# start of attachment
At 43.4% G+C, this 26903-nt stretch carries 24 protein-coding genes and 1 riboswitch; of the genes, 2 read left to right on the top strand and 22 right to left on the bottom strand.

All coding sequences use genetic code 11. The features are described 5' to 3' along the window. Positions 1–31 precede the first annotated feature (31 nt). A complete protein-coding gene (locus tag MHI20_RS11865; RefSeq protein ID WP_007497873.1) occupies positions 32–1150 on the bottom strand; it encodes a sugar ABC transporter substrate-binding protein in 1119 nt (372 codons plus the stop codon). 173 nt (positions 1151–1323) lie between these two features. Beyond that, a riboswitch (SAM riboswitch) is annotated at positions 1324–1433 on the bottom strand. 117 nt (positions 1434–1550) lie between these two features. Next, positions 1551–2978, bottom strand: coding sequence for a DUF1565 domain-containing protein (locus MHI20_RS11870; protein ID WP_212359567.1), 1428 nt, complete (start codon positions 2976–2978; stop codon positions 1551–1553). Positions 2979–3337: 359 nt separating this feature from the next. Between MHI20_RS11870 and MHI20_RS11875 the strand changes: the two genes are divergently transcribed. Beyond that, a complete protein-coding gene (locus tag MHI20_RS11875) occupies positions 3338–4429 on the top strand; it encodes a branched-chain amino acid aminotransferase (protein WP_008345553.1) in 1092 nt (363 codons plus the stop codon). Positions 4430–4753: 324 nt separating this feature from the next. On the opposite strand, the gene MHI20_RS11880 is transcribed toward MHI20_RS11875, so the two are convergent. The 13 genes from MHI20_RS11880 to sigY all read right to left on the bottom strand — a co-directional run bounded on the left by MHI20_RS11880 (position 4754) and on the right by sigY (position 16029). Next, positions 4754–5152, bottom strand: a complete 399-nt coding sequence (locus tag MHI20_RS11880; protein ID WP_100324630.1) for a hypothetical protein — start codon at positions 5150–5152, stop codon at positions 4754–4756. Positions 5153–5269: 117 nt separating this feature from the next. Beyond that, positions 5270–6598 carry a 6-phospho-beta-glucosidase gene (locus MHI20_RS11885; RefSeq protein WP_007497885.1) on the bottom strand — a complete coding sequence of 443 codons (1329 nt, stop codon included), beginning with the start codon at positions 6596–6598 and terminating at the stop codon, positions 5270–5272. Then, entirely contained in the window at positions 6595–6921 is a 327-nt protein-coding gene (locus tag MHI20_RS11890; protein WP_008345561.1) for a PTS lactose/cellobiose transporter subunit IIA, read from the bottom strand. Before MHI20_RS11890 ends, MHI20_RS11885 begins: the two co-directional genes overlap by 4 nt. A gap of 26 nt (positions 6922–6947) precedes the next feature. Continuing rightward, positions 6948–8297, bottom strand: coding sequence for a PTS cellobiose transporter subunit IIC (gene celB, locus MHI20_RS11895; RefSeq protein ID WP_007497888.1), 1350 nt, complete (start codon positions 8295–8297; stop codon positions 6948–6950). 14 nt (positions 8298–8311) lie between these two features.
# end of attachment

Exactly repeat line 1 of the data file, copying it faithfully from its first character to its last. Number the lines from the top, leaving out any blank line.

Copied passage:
At 43.4% G+C, this 26903-nt stretch carries 24 protein-coding genes and 1 riboswitch; of the genes, 2 read left to right on the top strand and 22 right to left on the bottom strand.